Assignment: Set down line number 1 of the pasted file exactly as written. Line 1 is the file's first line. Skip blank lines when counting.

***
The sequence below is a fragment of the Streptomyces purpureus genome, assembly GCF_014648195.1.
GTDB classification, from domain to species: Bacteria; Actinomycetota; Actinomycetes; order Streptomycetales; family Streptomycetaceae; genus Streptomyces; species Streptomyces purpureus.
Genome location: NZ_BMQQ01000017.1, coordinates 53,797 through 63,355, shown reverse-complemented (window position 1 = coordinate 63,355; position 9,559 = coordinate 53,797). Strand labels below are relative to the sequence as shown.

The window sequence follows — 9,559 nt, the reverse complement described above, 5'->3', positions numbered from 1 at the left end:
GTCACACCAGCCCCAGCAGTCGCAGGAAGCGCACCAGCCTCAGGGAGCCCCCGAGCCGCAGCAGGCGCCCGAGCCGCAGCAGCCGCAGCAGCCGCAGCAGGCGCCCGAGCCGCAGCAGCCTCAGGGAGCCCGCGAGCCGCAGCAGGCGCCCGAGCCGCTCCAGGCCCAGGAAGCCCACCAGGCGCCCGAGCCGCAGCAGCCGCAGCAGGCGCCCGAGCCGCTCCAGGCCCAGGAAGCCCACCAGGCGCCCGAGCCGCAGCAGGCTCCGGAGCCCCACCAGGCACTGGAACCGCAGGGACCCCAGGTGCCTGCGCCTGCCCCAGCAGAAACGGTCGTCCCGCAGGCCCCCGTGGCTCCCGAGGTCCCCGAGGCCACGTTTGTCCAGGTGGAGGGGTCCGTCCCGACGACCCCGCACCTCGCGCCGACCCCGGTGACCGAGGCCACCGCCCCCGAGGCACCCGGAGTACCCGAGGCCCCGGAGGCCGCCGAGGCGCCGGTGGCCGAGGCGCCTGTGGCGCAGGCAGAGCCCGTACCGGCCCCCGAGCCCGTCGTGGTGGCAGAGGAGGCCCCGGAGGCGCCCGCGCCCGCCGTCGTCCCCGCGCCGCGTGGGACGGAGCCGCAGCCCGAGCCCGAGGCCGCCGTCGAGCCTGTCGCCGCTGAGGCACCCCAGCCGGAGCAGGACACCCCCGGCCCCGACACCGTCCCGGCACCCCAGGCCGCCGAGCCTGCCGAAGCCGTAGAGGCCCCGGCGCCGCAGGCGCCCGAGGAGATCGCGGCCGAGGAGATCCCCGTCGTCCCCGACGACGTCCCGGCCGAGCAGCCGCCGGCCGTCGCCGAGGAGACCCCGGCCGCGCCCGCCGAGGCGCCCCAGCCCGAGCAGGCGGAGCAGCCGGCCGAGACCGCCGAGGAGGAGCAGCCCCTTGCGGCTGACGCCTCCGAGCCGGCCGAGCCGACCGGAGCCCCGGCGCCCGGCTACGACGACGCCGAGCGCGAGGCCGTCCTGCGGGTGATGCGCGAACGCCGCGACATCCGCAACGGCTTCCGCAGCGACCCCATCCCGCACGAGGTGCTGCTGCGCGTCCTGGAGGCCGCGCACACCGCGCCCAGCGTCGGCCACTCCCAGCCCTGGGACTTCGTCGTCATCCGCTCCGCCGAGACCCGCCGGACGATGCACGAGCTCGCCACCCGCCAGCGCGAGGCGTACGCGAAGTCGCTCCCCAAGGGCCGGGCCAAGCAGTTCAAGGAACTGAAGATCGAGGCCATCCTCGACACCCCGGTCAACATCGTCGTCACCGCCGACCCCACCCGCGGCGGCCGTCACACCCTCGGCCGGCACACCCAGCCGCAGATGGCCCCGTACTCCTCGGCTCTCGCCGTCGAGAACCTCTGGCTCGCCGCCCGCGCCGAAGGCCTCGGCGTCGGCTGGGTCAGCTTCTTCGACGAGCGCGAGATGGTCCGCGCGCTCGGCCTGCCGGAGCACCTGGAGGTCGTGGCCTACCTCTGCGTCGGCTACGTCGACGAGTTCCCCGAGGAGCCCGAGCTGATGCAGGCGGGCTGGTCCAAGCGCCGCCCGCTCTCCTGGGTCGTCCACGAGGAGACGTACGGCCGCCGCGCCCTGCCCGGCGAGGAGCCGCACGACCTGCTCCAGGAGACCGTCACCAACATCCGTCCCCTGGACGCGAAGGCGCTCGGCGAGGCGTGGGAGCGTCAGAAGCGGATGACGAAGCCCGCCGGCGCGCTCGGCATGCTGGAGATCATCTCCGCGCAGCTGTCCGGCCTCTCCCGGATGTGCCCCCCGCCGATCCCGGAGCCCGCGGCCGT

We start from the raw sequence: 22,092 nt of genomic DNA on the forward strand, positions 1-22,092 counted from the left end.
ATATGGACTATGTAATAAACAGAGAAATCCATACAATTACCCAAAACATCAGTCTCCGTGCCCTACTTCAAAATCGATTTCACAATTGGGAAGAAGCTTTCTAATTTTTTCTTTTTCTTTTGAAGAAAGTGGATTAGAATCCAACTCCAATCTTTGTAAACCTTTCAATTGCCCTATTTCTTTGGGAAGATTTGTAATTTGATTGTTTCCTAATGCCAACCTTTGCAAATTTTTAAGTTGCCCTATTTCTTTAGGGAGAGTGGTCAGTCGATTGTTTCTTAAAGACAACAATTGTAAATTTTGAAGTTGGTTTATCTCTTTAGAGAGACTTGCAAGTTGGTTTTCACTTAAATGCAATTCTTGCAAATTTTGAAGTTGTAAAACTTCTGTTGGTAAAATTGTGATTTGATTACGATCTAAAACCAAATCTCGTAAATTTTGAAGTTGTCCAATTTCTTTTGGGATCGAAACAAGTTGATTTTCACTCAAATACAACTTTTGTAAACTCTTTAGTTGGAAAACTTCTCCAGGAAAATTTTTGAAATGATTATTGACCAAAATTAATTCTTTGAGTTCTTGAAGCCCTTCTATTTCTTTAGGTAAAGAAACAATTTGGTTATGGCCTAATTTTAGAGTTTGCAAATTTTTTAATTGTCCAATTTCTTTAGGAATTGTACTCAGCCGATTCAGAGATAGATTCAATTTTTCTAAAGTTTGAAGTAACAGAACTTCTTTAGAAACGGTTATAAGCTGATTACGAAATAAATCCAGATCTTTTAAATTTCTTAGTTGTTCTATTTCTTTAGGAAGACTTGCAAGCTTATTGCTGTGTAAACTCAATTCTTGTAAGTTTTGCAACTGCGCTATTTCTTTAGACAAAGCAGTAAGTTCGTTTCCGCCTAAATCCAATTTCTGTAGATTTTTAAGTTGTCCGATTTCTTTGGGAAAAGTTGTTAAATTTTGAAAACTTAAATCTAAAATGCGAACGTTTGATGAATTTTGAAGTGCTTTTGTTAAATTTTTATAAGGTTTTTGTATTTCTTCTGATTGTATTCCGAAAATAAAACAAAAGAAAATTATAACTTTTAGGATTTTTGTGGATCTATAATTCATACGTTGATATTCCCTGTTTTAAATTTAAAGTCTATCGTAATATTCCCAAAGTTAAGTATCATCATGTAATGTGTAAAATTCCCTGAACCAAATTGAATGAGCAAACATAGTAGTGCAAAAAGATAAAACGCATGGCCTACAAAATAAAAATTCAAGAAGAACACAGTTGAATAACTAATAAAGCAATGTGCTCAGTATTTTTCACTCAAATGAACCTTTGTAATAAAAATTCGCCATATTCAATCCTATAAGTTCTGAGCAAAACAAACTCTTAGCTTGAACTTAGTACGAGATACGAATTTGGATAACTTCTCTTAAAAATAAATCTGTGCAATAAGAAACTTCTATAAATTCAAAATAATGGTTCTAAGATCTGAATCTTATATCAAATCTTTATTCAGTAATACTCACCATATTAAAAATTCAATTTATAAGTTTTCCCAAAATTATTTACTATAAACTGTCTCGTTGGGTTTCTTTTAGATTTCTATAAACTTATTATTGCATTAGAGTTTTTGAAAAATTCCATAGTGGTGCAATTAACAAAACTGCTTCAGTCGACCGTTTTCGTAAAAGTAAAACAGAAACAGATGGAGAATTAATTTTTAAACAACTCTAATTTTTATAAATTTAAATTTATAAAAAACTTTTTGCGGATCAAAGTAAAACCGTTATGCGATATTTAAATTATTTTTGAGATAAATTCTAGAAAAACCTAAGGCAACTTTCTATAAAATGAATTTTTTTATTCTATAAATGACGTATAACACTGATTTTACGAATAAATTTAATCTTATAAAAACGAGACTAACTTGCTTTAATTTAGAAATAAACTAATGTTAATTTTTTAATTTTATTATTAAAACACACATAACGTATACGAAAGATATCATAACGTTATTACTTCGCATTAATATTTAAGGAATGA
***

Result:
The sequence below is a fragment of the Streptomyces purpureus genome, assembly GCF_014648195.1.